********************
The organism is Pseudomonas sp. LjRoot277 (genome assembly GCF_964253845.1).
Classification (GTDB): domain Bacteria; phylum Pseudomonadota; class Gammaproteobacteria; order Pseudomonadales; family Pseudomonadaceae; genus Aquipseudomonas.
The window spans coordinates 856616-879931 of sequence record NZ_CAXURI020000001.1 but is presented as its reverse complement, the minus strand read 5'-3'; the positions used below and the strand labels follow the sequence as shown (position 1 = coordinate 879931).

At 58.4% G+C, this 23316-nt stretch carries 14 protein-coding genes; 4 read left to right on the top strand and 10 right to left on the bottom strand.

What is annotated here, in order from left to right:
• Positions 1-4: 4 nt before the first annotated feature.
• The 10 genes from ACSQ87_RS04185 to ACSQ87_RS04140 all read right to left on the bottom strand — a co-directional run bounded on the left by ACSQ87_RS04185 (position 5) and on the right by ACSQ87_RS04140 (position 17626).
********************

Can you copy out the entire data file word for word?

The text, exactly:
The organism is Pseudomonas sp. LjRoot277 (genome assembly GCF_964253845.1).
Classification (GTDB): domain Bacteria; phylum Pseudomonadota; class Gammaproteobacteria; order Pseudomonadales; family Pseudomonadaceae; genus Aquipseudomonas.
The window spans coordinates 856616-879931 of sequence record NZ_CAXURI020000001.1 but is presented as its reverse complement, the minus strand read 5'-3'; the positions used below and the strand labels follow the sequence as shown (position 1 = coordinate 879931).

At 58.4% G+C, this 23316-nt stretch carries 14 protein-coding genes; 4 read left to right on the top strand and 10 right to left on the bottom strand.

What is annotated here, in order from left to right:
• Positions 1-4: 4 nt before the first annotated feature.
• The 10 genes from ACSQ87_RS04185 to ACSQ87_RS04140 all read right to left on the bottom strand — a co-directional run bounded on the left by ACSQ87_RS04185 (position 5) and on the right by ACSQ87_RS04140 (position 17626).